After everyone has filled out their sheet and gotten a wristband, you will start back up. Everyone seems to stay pretty close together at first and then more space beings to form in between others. These areas are where having poles are so nice. They will take away the overall stress on your legs and knees if used properly.
The incline stays pretty steady but you can sense that you are getting closer to your goal. The breaks feel far and less frequent. As you keep hiking up the forest starts to open up. Every time you look off to your right there is another spectacular view worth stopping for. Keep pushing as you are getting closer and closer. The trail stays pretty clear and well-maintained throughout the whole hike, which I love.
After a few hours, you will get through the forested areas and will be on the edge of the volcano. But right before this, you will have to climb some sort of stairs on a very steep section. This is the most important section for you to have the proper boots on. Some girls that we were with were slipping because they only have basketball shoes on. After this section, you are on the home stretch.
The views from here are so crazy and it also becomes flatter. At this point, you will be hiking through the clouds. It’s a surreal feeling. To be on the edge of the earth seems like something out of a movie. I had to tell myself that this is real life multiple times. After another 30-45 minutes you will get to the campsite. Once there you will relax, eat 1st dinner (instant soup) and get ready for the Fuego hike if you choose to do it.
Volcan de Fuego Hike
For those who are feeling extra adventurous, you are able to hike to Volcan Fuego as well. This will cost an extra fee of 200 quetzales. Once you get to the top you may have around 1 hour to an hour and a half before you will start to head down and then back up to Fuego. Depending on the group, you will usually be gone for another 4-5 hours. I decided to stay back and enjoy the fire while watching Fuego’s explosions. I ended up going to bed at 9 PM before they got back. Most of them didn’t even wake up early for the sunrise hike. Some photos were pretty cool but I’m not sure if it was worth missing sunrise for it.
Volcan Acatenago Sunrise Hike
I was glad that I went to bed when I did because, in order to do the sunrise hike, you have to wake up at 4:30. The tour guides come to everyone’s tents and wake up the group. The sunrise hike and Fuego are when you would want to bring your headlamp. When sleeping at the base camp you are sitting at around 3700 meters. You will be hiking around another 200 meters straight up to the peak of Volcan Acatenango at 3976 meters. It is extremely cold and windy so bring all of your gear but it is totally worth it. Once again there will always be someone at the beginning of the group and someone always waiting behind the whole group. The group stays up there for around 30 – 45 minutes or so and then you head down. You will have such a great view of the lake and its Volcanos from this area.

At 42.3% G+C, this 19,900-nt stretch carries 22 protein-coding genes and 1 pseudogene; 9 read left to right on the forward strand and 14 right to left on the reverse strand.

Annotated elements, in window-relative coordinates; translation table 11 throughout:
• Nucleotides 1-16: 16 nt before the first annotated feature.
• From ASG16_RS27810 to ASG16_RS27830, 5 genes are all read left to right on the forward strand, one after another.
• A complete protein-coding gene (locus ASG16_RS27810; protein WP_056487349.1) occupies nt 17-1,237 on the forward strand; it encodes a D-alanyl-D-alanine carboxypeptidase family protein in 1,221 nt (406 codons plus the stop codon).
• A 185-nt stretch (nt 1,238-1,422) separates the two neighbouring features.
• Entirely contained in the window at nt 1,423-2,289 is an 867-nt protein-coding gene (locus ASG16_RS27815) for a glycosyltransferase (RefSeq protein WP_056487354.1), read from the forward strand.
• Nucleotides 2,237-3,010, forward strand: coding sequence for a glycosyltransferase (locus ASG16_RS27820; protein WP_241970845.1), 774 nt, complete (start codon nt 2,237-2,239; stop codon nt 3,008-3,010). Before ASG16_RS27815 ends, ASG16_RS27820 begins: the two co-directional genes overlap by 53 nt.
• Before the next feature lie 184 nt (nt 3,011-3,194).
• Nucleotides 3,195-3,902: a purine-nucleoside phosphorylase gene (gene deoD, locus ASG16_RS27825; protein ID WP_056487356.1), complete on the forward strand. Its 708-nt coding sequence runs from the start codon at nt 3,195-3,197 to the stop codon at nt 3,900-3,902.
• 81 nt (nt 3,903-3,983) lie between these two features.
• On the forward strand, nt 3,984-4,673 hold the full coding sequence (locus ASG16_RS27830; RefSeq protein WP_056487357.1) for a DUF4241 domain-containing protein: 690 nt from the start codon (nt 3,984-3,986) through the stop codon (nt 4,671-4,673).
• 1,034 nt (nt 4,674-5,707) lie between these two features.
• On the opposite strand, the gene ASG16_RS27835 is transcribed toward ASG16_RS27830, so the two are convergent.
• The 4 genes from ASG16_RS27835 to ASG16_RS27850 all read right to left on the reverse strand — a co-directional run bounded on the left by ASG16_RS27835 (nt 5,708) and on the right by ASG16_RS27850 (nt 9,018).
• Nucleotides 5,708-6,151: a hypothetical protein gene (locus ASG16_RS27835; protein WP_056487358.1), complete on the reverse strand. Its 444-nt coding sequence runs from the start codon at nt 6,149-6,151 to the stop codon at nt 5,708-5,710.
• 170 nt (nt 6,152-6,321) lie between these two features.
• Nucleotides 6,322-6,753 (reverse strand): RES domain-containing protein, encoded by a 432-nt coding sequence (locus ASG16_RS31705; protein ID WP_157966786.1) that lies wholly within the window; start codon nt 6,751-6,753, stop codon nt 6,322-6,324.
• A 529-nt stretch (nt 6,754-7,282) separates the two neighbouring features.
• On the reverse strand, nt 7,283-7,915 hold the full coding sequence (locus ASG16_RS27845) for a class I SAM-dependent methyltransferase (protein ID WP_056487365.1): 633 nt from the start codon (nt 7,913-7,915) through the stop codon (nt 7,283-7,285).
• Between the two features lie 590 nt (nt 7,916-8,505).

What to Bring for the Hike
Having the right equipment can be essential to you making it to the top or not. I had a pair of boots with me and this is the most common item travelers will usually have. I tie these to my backpack when traveling and this helps me to now have to fit them in. If you don’t have boots then I would highly suggest you rent some. I also had a Patagonia jacket which was crucial. These items I consider MUST-HAVES if you don’t already own them. Below is a list of all the items you should be bringing:
- hiking boots
- thicket jacket
- extra clothes
- long pants
- wool socks
- extra snacks
- 4 liters of water (Tropicana suggests 4 liters. 3 for drinking and 1 for dinner)
- trekking poles/sticks
Final Thoughts on Volcan Acatenango Hike
This is BY FAR the coolest and best thing I have done since I started traveling 2 months ago. Not only was this the highest altitude I have hiked to (24 meters off of 4k…oh well) but I also got to see an active volcano show off its power. Never did I think something like that was going on so frequently and that you are allowed to get so close to it to see. The vast majority of people you bump into in Guatemala have either done it already or are about to and there’s a reason for that. I cannot recommend the Volcan Acatenango hike enough.
Other Activities to do Around Antigua, Guatemala
Antigua, Guatemala is a magical town that feels like a European town in Central America. The cobblestone streets and old buildings take you back in time. Everyone you meet is nice and the coffee is amazing. This country and especially this town should be on everyone’s list when traveling to Latin America. Below are a handful of activities that you can choose to do during your visit to this amazing country.